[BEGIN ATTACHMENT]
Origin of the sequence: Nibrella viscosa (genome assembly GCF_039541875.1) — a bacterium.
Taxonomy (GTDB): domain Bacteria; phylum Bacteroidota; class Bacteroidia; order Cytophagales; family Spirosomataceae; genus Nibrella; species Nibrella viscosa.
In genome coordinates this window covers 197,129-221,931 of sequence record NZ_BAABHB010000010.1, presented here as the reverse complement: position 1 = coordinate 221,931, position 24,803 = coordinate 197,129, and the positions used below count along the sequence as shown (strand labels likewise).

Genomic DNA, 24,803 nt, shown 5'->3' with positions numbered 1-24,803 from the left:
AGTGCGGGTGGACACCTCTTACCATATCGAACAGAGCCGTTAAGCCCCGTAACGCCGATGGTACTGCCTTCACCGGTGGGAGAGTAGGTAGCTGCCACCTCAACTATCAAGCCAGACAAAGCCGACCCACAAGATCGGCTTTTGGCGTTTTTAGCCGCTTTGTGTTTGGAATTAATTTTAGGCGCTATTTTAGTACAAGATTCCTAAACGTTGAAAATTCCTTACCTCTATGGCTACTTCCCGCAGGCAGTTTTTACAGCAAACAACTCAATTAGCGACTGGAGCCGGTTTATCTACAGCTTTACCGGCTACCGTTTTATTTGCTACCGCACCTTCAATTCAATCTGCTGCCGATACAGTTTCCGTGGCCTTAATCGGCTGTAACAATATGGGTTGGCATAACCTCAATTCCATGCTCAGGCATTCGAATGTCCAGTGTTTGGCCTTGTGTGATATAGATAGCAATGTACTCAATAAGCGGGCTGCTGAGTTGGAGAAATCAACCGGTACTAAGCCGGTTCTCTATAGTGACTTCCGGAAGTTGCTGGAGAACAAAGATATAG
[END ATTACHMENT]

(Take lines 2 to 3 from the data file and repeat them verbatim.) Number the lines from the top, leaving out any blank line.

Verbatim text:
Taxonomy (GTDB): domain Bacteria; phylum Bacteroidota; class Bacteroidia; order Cytophagales; family Spirosomataceae; genus Nibrella; species Nibrella viscosa.
In genome coordinates this window covers 197,129-221,931 of sequence record NZ_BAABHB010000010.1, presented here as the reverse complement: position 1 = coordinate 221,931, position 24,803 = coordinate 197,129, and the positions used below count along the sequence as shown (strand labels likewise).